Testing is always done in a server environment outside of a real-time production environment. So if you’re in a meeting and hear people discussing the test environment, don’t get confused. It’s just a server environment that often replicates a production environment but lets you make mistakes and fix them.

Implementation / Go Live – The implementation phase of a project is when code and solutions tried and tested through other phases of the project are moved to the production environment. Once the code is moved to production and the system is ready to go live, at the push of a button, the changes are posted to production and live for reflection.

As you will notice, the role of a business analyst is more often exemplified in the early stages of a project. During the early stages of a project, there is a greater need for business analysts to interact with stakeholders, collect requirements, document them, analyze requirements, etc. As such, BA becomes a bridge between business stakeholders and the IT team which makes it a very important role. At the same time, it is also important for BAs to understand the impact of their role and their work in other areas of the project.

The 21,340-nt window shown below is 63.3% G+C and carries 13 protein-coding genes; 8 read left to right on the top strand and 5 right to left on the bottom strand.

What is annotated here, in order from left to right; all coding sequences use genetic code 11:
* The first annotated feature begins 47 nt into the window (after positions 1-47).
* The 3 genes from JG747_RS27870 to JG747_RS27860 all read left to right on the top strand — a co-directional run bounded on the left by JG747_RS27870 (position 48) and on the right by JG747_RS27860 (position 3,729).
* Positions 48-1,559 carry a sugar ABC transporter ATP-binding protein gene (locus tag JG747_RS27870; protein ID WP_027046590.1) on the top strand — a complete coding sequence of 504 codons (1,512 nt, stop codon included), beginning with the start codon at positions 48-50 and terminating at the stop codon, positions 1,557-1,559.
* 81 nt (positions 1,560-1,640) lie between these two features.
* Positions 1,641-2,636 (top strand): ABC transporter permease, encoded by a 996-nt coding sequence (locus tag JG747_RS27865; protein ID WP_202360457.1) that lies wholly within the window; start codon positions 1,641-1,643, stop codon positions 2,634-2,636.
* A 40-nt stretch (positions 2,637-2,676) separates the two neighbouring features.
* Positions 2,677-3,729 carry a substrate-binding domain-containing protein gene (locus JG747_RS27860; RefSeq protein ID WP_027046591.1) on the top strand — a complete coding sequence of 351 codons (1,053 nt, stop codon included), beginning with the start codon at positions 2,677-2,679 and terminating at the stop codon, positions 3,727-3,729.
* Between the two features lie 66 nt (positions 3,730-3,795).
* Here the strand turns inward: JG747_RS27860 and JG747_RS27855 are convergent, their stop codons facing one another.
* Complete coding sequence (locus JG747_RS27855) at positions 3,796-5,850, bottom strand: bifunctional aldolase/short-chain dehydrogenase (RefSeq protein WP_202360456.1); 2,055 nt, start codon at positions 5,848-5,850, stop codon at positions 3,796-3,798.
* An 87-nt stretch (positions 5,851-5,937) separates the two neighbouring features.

For all BA aspirants, I hope this article, although lengthy, gave you a good insight into what’s going on outside of your role. Hope you like it. Feel free to share your comments.